Liam Livingstone has credited a session in Bristol's indoor school with Paul Collingwood and Marcus Trescothick and the opportunity to "reset" during 10 days of self-isolation as the driving forces behind his record-breaking 42-ball hundred for England in Friday's first T20I against Pakistan.
Livingstone was one of 16 England players self-isolating at home after a number of the squad and management tested positive for Covid-19 following the third ODI against Sri Lanka in Bristol. He was left out of the side throughout the 50-over series but found an area for improvement during training on the eve of the game and said he felt "really good" as soon as he picked a bat up again.
"It was almost quite nice to chill out for 10 days and forget about cricket - just have a little bit of time away," Livingstone said. "I found a little thing with Colly and Tres at Bristol. Something just clicked. I didn't pick up a bat for 10 days and then came in yesterday and felt really good.
"Throughout my career I've been someone who has been a little bit more reckless. I've obviously got an ability to strike the ball but the thing I need to get better at is consistency. It's a technical thing, but mentally it helps to be able to stay calm when you're under pressure in a situation like I was tonight and swing a little bit less hard, knowing that you're in a better position to swing through the ball."
Trescothick, England's batting coach, fed balls to Livingstone in the warm-ups before Friday night's game which he hit through wide mid-on, looking to hit the gap between boundary-riders at long-on and deep midwicket as he did several hours later. Collingwood, who is standing in as head coach with Chris Silverwood on leave for this series, explained that the change had involved Livingstone looking to avoid his back hip collapsing during his swing.
"We were really just trying to get the consistency of his striking a lot better," Collingwood explained. "We all know how far he can hit a ball and how powerful he is but having a direction and real kind of precision in his training [helps him] to understand exactly where he's hitting the ball and the trajectory of the ball coming off the bat.
"In the past he's always been a little bit frustrated that his back hip collapses, which can then make him hit the ball a lot higher than he was hoping for, [so we were] just doing a little bit of work on how far that front foot goes out and getting the base a little bit better. T20 batting can be like a golf swing, and [is about] just making sure when the beans are going and the adrenaline is going that you keep the base nice and solid so you can get consistency in the strike.
"He's very thoughtful and analyses quite a lot. As much as people might think that he just stands there and swings, there's a lot of thought that goes into his game. It's not just a God-given gift that he's got - he puts a lot of work and effort into this. That was as exciting an innings as I've seen out of any of our white-ball cricketers. You think you've got a real powerful unit there and then Liam does something like that - it's adding something special."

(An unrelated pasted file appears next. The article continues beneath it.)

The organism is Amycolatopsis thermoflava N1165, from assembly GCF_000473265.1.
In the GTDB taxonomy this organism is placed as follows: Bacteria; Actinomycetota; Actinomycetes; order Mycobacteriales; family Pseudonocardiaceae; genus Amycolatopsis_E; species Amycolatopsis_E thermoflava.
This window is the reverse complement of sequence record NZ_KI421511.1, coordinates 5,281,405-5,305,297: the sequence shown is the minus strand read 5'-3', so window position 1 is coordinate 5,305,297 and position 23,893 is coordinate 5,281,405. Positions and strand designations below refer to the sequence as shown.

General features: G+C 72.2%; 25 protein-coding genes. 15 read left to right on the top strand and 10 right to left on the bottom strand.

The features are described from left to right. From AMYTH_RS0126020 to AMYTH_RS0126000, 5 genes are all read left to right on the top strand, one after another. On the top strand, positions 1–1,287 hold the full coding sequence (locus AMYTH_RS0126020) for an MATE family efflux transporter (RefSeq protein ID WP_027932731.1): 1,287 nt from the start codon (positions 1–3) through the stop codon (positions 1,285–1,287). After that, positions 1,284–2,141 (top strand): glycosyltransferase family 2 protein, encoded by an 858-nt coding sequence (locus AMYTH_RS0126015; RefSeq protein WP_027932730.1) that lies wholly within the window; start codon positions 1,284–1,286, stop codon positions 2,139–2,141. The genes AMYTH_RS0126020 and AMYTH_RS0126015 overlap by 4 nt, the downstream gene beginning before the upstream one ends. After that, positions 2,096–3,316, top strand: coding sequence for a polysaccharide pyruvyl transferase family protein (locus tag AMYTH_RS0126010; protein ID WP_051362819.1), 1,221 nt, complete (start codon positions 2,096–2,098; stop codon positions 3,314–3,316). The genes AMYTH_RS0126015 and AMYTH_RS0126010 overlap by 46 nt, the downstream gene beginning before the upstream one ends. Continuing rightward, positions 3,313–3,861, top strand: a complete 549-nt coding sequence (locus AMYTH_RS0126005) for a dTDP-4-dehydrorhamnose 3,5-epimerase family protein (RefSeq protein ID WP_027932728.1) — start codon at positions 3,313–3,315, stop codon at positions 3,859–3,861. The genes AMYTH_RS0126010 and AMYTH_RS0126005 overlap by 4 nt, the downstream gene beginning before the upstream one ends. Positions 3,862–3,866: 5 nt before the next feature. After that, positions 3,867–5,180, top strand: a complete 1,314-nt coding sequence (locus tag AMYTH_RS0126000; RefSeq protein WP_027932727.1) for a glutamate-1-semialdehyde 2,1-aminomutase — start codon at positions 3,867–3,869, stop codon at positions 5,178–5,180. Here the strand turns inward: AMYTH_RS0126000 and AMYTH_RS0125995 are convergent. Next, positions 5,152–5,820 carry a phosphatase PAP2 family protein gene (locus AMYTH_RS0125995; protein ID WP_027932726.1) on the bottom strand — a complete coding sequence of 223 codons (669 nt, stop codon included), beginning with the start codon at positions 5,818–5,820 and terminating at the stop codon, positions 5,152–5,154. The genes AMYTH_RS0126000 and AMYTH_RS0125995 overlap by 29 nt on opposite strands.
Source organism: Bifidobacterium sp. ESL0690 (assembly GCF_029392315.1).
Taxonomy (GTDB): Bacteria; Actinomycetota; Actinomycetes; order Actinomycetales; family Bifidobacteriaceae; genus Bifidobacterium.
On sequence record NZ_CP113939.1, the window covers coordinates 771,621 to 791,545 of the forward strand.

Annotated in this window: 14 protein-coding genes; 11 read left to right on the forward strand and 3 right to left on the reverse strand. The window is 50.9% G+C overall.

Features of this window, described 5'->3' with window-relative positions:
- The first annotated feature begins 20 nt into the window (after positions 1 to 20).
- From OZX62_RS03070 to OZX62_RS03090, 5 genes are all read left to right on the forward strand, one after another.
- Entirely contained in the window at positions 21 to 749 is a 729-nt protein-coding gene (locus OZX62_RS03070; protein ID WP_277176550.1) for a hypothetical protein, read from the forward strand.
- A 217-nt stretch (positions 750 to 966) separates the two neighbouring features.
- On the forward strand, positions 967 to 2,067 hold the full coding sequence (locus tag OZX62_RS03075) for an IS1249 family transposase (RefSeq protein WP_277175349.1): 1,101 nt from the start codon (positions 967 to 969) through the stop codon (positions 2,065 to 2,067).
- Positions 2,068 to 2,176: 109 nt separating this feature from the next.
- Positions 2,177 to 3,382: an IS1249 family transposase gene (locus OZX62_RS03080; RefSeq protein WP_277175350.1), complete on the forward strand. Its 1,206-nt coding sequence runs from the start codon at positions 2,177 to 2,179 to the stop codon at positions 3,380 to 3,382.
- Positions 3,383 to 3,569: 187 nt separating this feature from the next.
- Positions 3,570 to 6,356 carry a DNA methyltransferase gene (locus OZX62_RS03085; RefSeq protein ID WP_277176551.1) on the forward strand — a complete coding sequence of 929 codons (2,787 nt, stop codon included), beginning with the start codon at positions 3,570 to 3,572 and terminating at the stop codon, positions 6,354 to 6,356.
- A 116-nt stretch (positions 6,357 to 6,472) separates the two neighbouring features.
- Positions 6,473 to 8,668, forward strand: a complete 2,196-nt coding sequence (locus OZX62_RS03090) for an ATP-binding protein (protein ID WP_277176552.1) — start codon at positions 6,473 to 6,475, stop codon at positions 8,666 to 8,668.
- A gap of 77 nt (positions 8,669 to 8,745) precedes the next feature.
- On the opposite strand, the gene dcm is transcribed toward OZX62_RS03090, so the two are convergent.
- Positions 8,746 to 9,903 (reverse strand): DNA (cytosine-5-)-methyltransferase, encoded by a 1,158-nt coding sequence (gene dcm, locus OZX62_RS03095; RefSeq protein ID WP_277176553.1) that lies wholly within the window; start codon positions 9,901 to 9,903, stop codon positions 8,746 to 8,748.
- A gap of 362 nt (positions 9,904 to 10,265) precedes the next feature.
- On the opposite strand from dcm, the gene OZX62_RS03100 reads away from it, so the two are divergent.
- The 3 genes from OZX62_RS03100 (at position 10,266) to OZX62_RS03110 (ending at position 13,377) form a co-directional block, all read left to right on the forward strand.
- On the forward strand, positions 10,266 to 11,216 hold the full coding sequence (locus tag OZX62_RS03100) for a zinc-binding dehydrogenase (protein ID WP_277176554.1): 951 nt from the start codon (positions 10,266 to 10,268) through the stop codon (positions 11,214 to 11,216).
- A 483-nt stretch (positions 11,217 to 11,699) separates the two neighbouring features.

Collingwood added that it was "frightening" to think that Livingstone still had room for improvement ahead of this year's T20 World Cup, and that he had furthered his case for inclusion in the squad for the tournament.
"You can't do any more than what he's done last night," Collingwood said. "It's very hard not to pick a guy if he's played like that and what he gives as an overall package is very exciting - he's very much a modern T20 cricketer. He's growing all the time: he's not the finished article by any means, which is quite frightening to say."
Eoin Morgan, England's captain, said in the post-match presentation that playing at high-scoring grounds like Trent Bridge "replicates something similar to Sharjah where we might play games during the World Cup" and Livingstone suggested that his experience playing on Asian pitches in the IPL and the PSL - he averages 40.87 with a strike rate of 136.82 in the UAE in his T20 career - should help him if selected for the tournament.
"That's the reason that we travel around playing in these different competitions: to try and get experience of playing in different countries," he said. "Playing in the Big Bash sets you up really well for when you go over and play in Australia, and it's the same with the PSL and the IPL and playing in the subcontinent.
"I've been guilty of it before - looking too far ahead - and it gets me nowhere so it's certainly not something I'll be doing. I love being around this environment - you can come in and be yourself, and there's no pressure to be like anyone else - and hopefully I can stay in it for a little bit longer."